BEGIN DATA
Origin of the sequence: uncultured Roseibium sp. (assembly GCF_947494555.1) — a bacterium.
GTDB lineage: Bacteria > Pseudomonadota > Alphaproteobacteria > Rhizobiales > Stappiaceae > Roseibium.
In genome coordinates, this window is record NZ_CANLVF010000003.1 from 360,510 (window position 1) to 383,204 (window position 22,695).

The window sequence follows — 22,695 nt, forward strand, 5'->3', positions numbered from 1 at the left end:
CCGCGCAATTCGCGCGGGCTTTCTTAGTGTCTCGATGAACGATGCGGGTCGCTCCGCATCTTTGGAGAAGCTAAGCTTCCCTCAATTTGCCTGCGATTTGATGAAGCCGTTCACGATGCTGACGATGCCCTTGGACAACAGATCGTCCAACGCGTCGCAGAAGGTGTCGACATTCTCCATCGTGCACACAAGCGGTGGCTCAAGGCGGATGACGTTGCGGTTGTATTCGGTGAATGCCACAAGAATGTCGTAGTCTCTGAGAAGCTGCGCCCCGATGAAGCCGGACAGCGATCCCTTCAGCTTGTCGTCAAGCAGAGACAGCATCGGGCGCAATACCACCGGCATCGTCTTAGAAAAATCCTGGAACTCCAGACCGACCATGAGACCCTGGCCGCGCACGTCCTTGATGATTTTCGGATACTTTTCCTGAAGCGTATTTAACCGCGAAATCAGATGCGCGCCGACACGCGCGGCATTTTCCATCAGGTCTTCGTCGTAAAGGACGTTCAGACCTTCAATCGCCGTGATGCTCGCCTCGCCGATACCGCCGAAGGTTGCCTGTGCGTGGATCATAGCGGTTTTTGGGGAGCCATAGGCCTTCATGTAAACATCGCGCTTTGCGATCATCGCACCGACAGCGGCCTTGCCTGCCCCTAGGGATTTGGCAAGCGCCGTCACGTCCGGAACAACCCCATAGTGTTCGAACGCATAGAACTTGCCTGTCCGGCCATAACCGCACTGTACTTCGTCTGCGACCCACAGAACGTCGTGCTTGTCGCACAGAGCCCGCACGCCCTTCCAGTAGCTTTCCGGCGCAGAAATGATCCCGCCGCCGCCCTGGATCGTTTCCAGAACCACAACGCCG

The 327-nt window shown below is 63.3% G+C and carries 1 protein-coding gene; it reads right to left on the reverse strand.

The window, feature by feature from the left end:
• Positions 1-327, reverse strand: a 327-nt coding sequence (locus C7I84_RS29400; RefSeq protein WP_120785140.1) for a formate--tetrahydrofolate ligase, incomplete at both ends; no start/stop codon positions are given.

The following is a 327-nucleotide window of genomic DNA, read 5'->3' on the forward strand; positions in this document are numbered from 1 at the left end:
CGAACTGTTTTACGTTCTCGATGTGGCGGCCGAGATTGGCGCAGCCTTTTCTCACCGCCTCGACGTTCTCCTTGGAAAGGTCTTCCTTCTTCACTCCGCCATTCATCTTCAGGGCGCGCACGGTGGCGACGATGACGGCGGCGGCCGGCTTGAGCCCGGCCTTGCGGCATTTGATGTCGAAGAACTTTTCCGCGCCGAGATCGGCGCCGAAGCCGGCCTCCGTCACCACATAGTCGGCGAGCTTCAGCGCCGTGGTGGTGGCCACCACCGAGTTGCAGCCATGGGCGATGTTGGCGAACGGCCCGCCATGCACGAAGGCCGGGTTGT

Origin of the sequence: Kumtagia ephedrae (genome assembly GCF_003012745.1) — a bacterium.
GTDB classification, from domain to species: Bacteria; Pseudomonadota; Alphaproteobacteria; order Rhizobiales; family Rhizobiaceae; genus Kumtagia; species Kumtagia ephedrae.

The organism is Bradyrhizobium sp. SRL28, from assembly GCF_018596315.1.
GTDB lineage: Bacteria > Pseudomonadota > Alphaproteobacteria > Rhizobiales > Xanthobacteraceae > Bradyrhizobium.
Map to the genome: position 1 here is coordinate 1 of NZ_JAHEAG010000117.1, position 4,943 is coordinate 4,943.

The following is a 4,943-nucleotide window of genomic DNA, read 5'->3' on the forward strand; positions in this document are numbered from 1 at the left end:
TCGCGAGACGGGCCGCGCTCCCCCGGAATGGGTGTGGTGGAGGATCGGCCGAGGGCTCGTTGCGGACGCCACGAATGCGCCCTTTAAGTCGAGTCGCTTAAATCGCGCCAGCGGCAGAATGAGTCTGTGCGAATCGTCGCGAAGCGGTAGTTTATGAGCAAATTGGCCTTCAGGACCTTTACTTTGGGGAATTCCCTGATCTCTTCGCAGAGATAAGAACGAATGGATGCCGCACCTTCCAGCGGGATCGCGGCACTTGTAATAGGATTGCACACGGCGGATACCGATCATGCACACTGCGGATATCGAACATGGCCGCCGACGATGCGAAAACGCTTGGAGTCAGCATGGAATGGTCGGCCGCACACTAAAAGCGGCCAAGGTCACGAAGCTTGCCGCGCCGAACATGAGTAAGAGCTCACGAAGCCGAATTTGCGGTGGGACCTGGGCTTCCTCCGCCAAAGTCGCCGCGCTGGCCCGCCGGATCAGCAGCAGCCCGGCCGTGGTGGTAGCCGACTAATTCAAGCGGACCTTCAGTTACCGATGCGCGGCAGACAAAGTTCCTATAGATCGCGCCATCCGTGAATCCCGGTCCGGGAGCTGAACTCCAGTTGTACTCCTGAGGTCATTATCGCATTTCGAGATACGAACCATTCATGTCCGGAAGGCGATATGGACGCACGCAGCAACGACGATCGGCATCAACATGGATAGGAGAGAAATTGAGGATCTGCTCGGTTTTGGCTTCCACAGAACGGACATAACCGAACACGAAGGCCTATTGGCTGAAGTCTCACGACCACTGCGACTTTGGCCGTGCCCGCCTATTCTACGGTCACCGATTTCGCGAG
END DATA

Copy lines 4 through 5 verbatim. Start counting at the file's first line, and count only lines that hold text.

The window sequence follows — 22,695 nt, forward strand, 5'->3', positions numbered from 1 at the left end:
CCGCGCAATTCGCGCGGGCTTTCTTAGTGTCTCGATGAACGATGCGGGTCGCTCCGCATCTTTGGAGAAGCTAAGCTTCCCTCAATTTGCCTGCGATTTGATGAAGCCGTTCACGATGCTGACGATGCCCTTGGACAACAGATCGTCCAACGCGTCGCAGAAGGTGTCGACATTCTCCATCGTGCACACAAGCGGTGGCTCAAGGCGGATGACGTTGCGGTTGTATTCGGTGAATGCCACAAGAATGTCGTAGTCTCTGAGAAGCTGCGCCCCGATGAAGCCGGACAGCGATCCCTTCAGCTTGTCGTCAAGCAGAGACAGCATCGGGCGCAATACCACCGGCATCGTCTTAGAAAAATCCTGGAACTCCAGACCGACCATGAGACCCTGGCCGCGCACGTCCTTGATGATTTTCGGATACTTTTCCTGAAGCGTATTTAACCGCGAAATCAGATGCGCGCCGACACGCGCGGCATTTTCCATCAGGTCTTCGTCGTAAAGGACGTTCAGACCTTCAATCGCCGTGATGCTCGCCTCGCCGATACCGCCGAAGGTTGCCTGTGCGTGGATCATAGCGGTTTTTGGGGAGCCATAGGCCTTCATGTAAACATCGCGCTTTGCGATCATCGCACCGACAGCGGCCTTGCCTGCCCCTAGGGATTTGGCAAGCGCCGTCACGTCCGGAACAACCCCATAGTGTTCGAACGCATAGAACTTGCCTGTCCGGCCATAACCGCACTGTACTTCGTCTGCGACCCACAGAACGTCGTGCTTGTCGCACAGAGCCCGCACGCCCTTCCAGTAGCTTTCCGGCGCAGAAATGATCCCGCCGCCGCCCTGGATCGTTTCCAGAACCACAACGCCG